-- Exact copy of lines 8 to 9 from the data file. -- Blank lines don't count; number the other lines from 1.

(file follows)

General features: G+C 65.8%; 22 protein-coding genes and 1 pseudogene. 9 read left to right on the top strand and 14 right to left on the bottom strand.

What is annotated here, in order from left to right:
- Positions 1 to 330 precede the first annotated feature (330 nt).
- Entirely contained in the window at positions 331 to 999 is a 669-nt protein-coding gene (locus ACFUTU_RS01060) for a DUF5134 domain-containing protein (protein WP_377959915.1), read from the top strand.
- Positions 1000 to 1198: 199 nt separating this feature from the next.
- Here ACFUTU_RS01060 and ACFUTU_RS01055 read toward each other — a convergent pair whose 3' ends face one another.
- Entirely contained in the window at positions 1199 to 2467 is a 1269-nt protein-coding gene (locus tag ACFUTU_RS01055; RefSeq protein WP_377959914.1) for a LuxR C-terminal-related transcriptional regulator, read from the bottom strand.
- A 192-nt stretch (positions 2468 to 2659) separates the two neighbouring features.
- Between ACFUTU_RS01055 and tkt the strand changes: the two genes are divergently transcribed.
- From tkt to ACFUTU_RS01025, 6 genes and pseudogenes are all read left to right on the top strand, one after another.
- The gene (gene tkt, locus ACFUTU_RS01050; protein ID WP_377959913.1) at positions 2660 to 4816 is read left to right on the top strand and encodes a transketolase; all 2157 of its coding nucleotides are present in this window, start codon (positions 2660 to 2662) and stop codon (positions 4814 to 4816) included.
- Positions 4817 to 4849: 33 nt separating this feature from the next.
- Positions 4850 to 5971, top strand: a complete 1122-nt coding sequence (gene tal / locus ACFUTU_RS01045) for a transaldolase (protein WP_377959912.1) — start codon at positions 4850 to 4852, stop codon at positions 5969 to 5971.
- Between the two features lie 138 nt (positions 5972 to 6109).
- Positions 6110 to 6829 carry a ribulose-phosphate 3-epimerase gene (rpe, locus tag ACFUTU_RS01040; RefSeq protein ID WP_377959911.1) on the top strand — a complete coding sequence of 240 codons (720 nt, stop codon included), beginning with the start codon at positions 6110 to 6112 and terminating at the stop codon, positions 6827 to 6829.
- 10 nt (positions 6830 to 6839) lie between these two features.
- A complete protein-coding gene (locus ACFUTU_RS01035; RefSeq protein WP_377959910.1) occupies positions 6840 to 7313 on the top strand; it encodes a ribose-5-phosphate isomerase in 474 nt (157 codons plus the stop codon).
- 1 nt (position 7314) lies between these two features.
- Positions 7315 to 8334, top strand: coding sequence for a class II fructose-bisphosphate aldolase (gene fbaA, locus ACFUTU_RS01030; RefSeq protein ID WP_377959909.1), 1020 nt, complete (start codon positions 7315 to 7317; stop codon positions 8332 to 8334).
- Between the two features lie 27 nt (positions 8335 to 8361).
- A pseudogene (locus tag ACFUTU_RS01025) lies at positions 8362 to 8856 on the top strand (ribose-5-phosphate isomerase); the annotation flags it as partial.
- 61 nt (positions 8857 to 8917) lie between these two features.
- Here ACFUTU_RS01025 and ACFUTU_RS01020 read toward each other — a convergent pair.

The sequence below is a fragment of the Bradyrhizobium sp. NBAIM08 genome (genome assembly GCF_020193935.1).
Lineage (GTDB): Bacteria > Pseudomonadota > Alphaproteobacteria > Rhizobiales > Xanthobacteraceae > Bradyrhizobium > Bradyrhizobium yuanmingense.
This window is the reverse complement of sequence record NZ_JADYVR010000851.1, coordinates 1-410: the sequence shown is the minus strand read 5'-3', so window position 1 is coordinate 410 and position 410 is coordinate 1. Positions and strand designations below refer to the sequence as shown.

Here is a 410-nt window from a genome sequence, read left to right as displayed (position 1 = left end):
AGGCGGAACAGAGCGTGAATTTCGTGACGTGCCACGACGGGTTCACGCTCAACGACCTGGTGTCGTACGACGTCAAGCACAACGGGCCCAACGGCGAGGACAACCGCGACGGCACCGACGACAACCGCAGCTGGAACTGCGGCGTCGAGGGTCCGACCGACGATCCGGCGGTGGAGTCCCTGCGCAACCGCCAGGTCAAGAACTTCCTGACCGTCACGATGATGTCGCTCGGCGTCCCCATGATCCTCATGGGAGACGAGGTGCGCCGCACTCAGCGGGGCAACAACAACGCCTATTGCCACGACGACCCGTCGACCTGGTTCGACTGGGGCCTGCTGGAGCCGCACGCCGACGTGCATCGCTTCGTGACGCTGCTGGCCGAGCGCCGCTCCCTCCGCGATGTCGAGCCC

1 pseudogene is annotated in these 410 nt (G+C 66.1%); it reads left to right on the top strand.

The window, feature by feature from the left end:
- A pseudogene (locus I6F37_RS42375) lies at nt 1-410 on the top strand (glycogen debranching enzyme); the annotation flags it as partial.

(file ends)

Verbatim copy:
- A 192-nt stretch (positions 2468 to 2659) separates the two neighbouring features.
- Between ACFUTU_RS01055 and tkt the strand changes: the two genes are divergently transcribed.